Category: Firm News

Criminalizing Your Consciousness: Allison Margolin

The Marijuana Times Presents; Justice. An inside look at the War on Drugs. Episode 1: Allison Margolin, Harvard Law, LA’s Dopest Attorney, discusses how she started practicing Criminal Defense Law as well as her feelings on the War on Drugs. Next Episode: Raza Lawrence, Partner in Margolin & Lawrence.

We are proud to announce new office opening in San Francisco

We work hard to protect our clients’ constitutional rights against government persecution. We pride ourselves on providing excellent customer service while forcefully and creatively advocating for our clients in federal, state, and municipal proceedings. We have a long and successful track record of defending our clients against all sorts of criminal charges, including the most serious situations demanding the highest level of advocacy and discretion. While we strive to promote peace, we are always ready to do battle in courts and litigate matters through trial when compromise would not be the just result.

We are especially concerned with the injustice wrought by draconian punishments imposed for non-violent, victimless behavior and the over-criminalization of conduct that could be resolved more effectively through counseling, medical treatment, or spiritual guidance. While our practice is broad, we have a very extensive background litigating and trying serious cases involving marijuana and other controlled substances. In addition to criminal cases, we frequently represent individuals in significant civil disputes that align with our interests and professional experience.

We are pleased to announce that our office is expanding, and therefore we are opening a new location to accommodate this growth. Our new office conveniently located in the heart of San Francisco in Stadtmuller House (San Francisco Landmark #35).

Contact information:

819 Eddy St.
San Francisco,
CA 94109

Phone:(415) 771-6174
Fax: (415) 474-3748

Email: margolinlawrence@gmail.com

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This white Victorian, one block west of Van Ness, was built in the late 1880s and survived the fires of the 1906 earthquake. City authorities dynamited buildings downtown to stop the blaze, and 819 Eddy was on the border of the destruction zone. Story has it that the lady of the house fired rounds at the looters nosing around her property. For over 40 years this building has served as law offices for attorneys.

 

 

Allison B. Margolin Featured On Anderson Cooper 360 Blog

 

Allison Margolin
Criminal Defense Attorney

Charles Lynch, a dispensary operator from Morro Bay, California, who was indicted and convicted in federal court for activities related to selling marijuana to medical patients, received a sentence last Thursday of a year and a day.

John Littrell, Lynch’s attorney, indicated that Lynch received what is known as the “safety valve.” This is a federal statute that allows for a defendant who is otherwise subject to mandatory minimum sentences to have a reprieve and be sentenced outside of them. In order to qualify for the so-called ‘safety valve,’ the defendant cannot be the “leader” of the organization. Littrell indicated the judge would issue a written order amidst objection by the U.S. Attorney to the safety valve in part on that basis.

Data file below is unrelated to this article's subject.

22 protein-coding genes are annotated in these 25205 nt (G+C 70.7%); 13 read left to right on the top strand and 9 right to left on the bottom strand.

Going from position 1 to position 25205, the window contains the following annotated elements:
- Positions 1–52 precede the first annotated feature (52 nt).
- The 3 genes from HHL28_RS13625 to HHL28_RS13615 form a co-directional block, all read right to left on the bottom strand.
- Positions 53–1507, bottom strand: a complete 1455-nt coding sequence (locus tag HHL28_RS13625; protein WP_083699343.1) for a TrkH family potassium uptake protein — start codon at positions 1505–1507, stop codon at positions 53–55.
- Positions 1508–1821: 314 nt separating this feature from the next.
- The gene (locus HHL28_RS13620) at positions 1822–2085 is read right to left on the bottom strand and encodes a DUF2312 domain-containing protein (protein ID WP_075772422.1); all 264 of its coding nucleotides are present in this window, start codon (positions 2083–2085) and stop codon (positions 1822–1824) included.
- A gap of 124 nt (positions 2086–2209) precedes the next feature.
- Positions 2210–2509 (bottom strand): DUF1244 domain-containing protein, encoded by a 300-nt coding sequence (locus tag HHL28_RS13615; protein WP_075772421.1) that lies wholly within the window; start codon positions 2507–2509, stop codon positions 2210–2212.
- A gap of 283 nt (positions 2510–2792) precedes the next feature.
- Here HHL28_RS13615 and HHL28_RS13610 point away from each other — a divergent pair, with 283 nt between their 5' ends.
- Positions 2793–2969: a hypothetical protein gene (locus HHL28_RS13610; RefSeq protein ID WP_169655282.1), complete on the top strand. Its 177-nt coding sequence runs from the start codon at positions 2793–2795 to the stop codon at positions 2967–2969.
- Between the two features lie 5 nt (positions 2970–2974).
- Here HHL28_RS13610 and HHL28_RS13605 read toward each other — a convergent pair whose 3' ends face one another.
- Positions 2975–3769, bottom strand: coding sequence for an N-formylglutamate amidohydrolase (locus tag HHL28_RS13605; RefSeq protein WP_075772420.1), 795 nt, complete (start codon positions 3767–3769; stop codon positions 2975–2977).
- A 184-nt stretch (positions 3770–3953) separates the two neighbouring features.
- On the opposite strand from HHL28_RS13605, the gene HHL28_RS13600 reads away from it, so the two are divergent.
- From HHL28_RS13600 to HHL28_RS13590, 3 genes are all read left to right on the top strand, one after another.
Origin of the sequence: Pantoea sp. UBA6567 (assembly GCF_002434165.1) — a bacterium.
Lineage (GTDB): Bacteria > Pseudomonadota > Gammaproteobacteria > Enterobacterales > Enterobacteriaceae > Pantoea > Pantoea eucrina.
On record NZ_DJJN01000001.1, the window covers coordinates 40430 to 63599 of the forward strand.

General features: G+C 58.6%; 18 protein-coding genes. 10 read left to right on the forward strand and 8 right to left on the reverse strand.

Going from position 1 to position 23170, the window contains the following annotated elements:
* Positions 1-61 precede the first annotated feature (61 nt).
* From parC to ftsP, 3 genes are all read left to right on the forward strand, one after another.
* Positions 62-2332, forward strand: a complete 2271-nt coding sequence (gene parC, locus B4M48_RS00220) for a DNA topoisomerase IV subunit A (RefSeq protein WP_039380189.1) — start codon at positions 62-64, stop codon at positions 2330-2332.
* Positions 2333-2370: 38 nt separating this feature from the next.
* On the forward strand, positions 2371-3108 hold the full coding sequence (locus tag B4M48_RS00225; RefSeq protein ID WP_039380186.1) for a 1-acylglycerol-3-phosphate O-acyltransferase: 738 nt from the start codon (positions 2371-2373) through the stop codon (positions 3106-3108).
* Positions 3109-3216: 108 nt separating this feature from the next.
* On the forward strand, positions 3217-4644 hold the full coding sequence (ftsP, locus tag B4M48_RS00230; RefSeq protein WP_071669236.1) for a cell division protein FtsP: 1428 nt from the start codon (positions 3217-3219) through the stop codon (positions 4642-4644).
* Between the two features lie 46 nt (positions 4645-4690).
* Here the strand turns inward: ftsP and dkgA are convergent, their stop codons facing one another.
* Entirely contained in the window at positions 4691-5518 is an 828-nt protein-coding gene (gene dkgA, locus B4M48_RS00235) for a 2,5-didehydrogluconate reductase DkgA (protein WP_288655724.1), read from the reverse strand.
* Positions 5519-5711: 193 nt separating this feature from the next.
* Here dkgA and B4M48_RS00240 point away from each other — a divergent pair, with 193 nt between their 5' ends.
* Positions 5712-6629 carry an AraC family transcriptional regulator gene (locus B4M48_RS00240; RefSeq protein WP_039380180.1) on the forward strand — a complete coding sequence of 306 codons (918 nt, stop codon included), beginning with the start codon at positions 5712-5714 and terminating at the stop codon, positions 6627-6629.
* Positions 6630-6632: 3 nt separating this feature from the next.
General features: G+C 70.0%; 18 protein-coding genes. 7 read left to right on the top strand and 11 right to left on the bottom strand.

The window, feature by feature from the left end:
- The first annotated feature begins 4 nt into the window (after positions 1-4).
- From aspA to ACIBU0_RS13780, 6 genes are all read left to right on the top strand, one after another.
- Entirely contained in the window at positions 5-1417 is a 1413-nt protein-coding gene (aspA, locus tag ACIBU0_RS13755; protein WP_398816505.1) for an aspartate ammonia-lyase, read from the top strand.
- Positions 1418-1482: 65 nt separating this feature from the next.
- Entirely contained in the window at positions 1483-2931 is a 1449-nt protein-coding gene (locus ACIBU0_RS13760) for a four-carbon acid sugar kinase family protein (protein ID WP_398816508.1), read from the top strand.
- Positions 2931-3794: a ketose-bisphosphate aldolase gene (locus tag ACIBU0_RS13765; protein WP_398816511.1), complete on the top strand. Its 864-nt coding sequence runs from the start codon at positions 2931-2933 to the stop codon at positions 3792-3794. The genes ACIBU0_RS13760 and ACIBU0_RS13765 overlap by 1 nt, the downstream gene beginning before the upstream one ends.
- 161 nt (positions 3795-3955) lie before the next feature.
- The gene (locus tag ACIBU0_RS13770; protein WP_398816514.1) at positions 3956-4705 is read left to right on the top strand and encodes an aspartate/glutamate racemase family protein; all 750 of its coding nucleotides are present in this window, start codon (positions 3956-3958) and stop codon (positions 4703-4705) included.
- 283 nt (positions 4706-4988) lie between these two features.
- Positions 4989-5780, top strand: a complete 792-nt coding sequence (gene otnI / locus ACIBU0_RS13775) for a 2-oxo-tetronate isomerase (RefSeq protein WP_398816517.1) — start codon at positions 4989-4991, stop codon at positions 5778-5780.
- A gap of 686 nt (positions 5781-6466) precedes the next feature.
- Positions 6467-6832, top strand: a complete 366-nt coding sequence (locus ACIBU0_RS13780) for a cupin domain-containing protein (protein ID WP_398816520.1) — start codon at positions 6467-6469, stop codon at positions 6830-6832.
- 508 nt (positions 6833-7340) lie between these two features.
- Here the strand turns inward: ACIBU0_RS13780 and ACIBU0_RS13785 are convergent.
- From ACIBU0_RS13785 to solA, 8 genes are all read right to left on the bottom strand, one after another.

He also indicated that Lynch was sentenced to 366 days in order to qualify for good time credits that would reduce Lynch’s sentence to around 10 months.

It is refreshing and fabulous that Judge Wu has liberally interpreted the safety valve to help reduce the prison exposure of a defendant who would have a medical defense in state court. Although the attorneys were precluded from mentioning the medical defense during Lynch’s jury trial, it is clear that his medical defense, though not technically available, motivated the court to sentence the defendant far below the 10-year-mandatory minimum that would otherwise apply to his convictions.

I believe that defense attorneys should use this case as well as USA v. Landa, 281 F. Supp. 2d 1139 (2003) , in which the district court contemplated compliance with state law as a basis for a downward departure in the guidelines (although that case lacked evidence of state law compliance), to argue that state law has a place in contemplating punishment when the state and federal law differ and the state gives more rights than the federal government.

I drafted a motion like this for Stephanie Landa on her appeal. For anyone interested, the argument is that the 10th Amendment is violated by the federal enforcement of marijuana’s Schedule I status in the medical states.

A few weeks ago, the New York Times Magazine published an article, “Obama’s Judicial Philosophy Analyzed,” by Charlie Savage, about what the author perceived to be Obama’s judicial philosophy and the one he believed Supreme Court justices appointed by Obama would follow.

The article suggested that Obama is interested in a court who articulates rights that many states (maybe a super-minority) have recognized, and pushes the other states along. That is why the recent legalization of medical marijuana in Rhode Island should be celebrated as a victory and replicated in more states.

Then we can use federal marijuana cases as a vehicle to go back to the U.S. Supreme Court and ask that the use of marijuana for medical purposes be recognized as a right that is held superior to the ban of the conduct by the Controlled Substances Act, the statute that regulates controlled substances and places marijuana in a category that has no medical use, Schedule I.

Editor’s Note: Harvard-educated Lawyer Allison B. Margolin is now a practicing criminal defense attorney in Los Angeles. She is often referred to as ‘L.A.’s ‘dopest’ attorney.

Read article on AC260 website.